To me, Scala is only superficially imperative. You can program like it's imperative but to really 'get' Scala you need to think about your program functionally. The most obvious example is that you can write for loops in Scala that look a lot like a Java for loop but it really a for-comprehension.
> That's exactly one of the values of Scala: For someone > with deep Java experience, learning the basics of Scala is > not a big stretch. You can program in a Java-like way in > Scala, and as you gain more experience, take advantage of > Scala's nicer, more advanced features. A lot of people > looking for things like closures in Java, for instance, > can already have that in Scala. And you can, of course, > use any of the Java libraries from Scala, which is another > way to make Scala code very familiar to Java developers.
I'd say I have pretty deep experience with Java and I find that while I can write code in Scala and make it work, I've often been at a loss as to why it works.
That's what I mean by 'superficial'. You write a program that kind of looks like Java code but it's really means something quite different than what it would it Java.
Haskell's apparently imperative nature (do notation) is superficial. Scala's imperative nature is an essential part of the language. vars can be reassigned and things like IO happen exactly when and where you say they should. Those are imperative features and they're used throughout the language and its libraries.
Scala also has reference based equality checking (eq). That means that "new" is an imperative, side-effecting construct as well.
> You can program like it's imperative but to really 'get' Scala you need to think about your program functionally.
Here we both agree and disagree. We agree in that if you don't use Scala's functional features you'll feel like the language is strangely crippled and you'll be missing out. Indeed Scala's functional features are sophisticated enough that you can cleanly program without side effects as long as you don't use any side effecting libraries.
However, where we disagree is that if you use most any library, especially IO, you have to program Scala like it's imperative or you'll screw probably yourself up because the order of execution can be important beyond the obvious data dependencies. That's the hallmark of imperative languages.
> The most obvious example is that you can write for loops in Scala that look a lot like a Java for loop but it really a for-comprehension.
Here we agree, mostly. Scala's "for" comprehensions are interesting mix of both worlds. On the one hand when you use "yield" they're purely functional monad comprehensions (like Haskell's "do") in disguise. To really grok Scala you need to understand how that works.
On the other hand "for" without "yield" maps to foreach which MUST be used imperatively to get anything useful out of it. If the function you pass to foreach doesn't have imperative effects then you're just wasting CPU cycles.
But either way, Scala still has "while" and it's exactly what you expect from an imperative language in the C family. It's trivial to map any imperative "for" from Java to a "while" in Scala. To contrast, mapping from some Java "for" examples to anything in Haskell can often require a non-trivial amount of rethinking.
I suspect we're having a terminology issue. Functional and imperative aren't opposites. A functional language is one that supports functions as values. An imperative language is one that supports side effects. Scala does both. That makes Scala along with Scheme, Common Lisp, OCaml, Erlang, and many others what are called "impure functional languages." That's as opposed to Haskell and Clean which are "pure functional languages."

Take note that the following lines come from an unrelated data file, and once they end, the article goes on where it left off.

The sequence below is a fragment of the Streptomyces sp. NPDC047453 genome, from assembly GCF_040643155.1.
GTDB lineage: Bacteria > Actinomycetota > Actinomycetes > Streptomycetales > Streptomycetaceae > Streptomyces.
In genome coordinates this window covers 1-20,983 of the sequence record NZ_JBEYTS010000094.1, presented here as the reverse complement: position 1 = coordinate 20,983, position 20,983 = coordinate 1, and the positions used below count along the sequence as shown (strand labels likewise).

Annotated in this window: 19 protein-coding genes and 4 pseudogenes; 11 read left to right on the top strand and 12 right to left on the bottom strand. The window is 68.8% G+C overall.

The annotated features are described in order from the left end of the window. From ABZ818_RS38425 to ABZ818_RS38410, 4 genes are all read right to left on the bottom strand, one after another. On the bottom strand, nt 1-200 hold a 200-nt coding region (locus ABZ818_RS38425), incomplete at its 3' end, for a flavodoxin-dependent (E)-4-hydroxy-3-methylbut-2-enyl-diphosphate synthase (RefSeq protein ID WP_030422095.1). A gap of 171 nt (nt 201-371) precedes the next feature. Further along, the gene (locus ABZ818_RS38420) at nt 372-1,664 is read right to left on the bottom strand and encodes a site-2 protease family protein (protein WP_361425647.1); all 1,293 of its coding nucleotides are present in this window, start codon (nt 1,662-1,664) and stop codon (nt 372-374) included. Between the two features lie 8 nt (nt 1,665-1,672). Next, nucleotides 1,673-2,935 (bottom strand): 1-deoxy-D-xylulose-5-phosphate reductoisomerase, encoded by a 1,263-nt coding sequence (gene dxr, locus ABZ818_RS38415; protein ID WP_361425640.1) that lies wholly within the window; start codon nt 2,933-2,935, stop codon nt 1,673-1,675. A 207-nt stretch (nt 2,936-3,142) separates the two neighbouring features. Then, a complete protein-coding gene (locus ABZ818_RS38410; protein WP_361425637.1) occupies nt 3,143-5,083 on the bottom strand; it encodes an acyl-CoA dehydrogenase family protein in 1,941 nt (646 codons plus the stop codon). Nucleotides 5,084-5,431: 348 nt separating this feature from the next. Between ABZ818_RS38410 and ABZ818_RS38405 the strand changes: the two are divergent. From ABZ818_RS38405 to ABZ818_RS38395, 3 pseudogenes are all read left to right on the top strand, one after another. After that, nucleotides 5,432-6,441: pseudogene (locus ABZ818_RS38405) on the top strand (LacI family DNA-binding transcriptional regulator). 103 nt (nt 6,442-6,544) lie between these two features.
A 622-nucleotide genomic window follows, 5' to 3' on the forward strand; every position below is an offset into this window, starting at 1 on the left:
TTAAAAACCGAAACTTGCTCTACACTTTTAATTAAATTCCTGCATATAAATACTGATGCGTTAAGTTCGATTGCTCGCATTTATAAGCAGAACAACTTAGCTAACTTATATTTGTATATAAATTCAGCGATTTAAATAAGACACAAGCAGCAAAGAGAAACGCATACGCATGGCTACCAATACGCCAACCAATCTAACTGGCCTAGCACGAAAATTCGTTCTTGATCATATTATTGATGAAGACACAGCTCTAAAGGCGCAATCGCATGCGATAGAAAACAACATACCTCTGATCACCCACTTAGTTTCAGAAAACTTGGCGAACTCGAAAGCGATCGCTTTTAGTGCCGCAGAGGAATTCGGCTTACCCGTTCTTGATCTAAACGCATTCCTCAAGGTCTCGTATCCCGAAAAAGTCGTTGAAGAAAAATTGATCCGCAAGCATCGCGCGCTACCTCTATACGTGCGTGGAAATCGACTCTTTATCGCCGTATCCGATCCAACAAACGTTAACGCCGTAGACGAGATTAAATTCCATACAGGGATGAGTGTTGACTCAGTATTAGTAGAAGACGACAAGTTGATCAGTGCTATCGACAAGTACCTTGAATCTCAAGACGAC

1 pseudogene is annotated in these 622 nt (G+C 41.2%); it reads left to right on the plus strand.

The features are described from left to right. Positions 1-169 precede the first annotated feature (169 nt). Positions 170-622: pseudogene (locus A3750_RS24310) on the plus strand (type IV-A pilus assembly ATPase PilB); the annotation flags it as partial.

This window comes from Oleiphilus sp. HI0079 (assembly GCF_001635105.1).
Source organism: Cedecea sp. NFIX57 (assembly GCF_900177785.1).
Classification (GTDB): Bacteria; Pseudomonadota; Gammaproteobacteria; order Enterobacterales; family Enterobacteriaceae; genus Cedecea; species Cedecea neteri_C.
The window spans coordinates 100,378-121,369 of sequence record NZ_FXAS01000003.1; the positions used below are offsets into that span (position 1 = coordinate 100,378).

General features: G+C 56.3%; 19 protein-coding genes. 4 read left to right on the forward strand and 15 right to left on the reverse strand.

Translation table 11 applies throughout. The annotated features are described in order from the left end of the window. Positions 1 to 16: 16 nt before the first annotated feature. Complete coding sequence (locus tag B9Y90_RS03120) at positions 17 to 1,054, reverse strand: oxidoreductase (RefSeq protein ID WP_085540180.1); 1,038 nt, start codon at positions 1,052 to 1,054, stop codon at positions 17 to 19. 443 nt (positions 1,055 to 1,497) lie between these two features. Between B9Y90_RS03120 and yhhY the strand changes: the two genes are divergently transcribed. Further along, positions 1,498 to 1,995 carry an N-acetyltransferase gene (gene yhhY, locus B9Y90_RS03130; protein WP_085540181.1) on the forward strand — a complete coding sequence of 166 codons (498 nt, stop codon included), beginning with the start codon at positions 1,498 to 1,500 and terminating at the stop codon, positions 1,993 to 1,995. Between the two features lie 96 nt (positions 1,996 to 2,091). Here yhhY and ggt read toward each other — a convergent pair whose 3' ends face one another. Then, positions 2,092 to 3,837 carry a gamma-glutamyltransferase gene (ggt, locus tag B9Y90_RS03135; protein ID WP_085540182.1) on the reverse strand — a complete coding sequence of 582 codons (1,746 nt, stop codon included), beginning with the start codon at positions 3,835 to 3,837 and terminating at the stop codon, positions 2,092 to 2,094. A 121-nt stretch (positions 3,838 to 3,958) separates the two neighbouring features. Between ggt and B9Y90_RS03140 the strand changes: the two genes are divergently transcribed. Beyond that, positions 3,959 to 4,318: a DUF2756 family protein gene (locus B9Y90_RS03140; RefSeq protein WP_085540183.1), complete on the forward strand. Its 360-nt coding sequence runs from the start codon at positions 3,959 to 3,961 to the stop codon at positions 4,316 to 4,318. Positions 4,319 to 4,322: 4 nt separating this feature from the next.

To use an impure functional language effectively you must come to grips with its imperative nature. If you come from a non-functional imperative background then naturally the imperative aspects won't seem like a big deal but the functional aspects will seem to stand out. That doesn't make the imperative aspects any more superficial. If you try to use Scala the way you would Haskell you will screw yourself up unless you're very, very careful.
By the way, I have a series of articles up about monads, for comprehensions, and even how to do IO in a purely functional way. That last bit isn't terribly pragmatic given the shear volume of libraries that do IO (and other side effects) imperatively, but it is an interesting mind stretching exercise that helps illuminate monads in general. The IO article is http://james-iry.blogspot.com/2007/11/monads-are-elephants-part-4.html. But you'll probably want to look at the other "monads are elephants" articles to get a grounding.
It's apparently my issue but yes. I see what you are saying but as someone who has used Java as a primary programming language for a fair number of years, I don't see Scala as being similar. It's got some tricks that make Java-esque code work but a lot of things that Scala supports are bizarre from a Java-centric universe (not that it's the 'correct' perspective.)
I would say that Scala is a much more powerful language than Java that Java programmers can start using immediately.
Maybe it's also just that because Java straddles the divide it appears to be functional to the imperative programmer and imperative to the functional programmer. This even though it may actually be [more?] imperative.
> To add my two cents to the "Functional vs Imperative" > debate (and to paraphrase my original article) - Scala
There can't be a "functional vs imperative" debate. At least not in the way the word "functional" is commonly used by programmers: a language where functions are values. That's like having a debate on whether I should buy something black or buy some shoes. There's no reason I can't do both. Scala's foreach is a perfect example of that. It's a higher order function that has to be used imperatively to be useful.
There is a debate between the pure, mathematical sense of the word "function" and impure sense in which it is used in most languages (including Scala).
That debate, while it sounds very theoretical, actually has deep value to a practicing programmer in even a completely pragmatic language like Java. For instance, we have that debate internally every time we decide on whether to make the objects of some class immutable or not.
As for Scala, its goal isn't to blur the imperative/functional "boundary." That was done long ago by by Lisp.
Scala's goal is to obliterate the OO/functional boundary for statically typed languages. Many languages have nibbled at it, but I think Scala is the first to really nail it properly. That, its type system, and Java compatibility are why I'm drawn to it.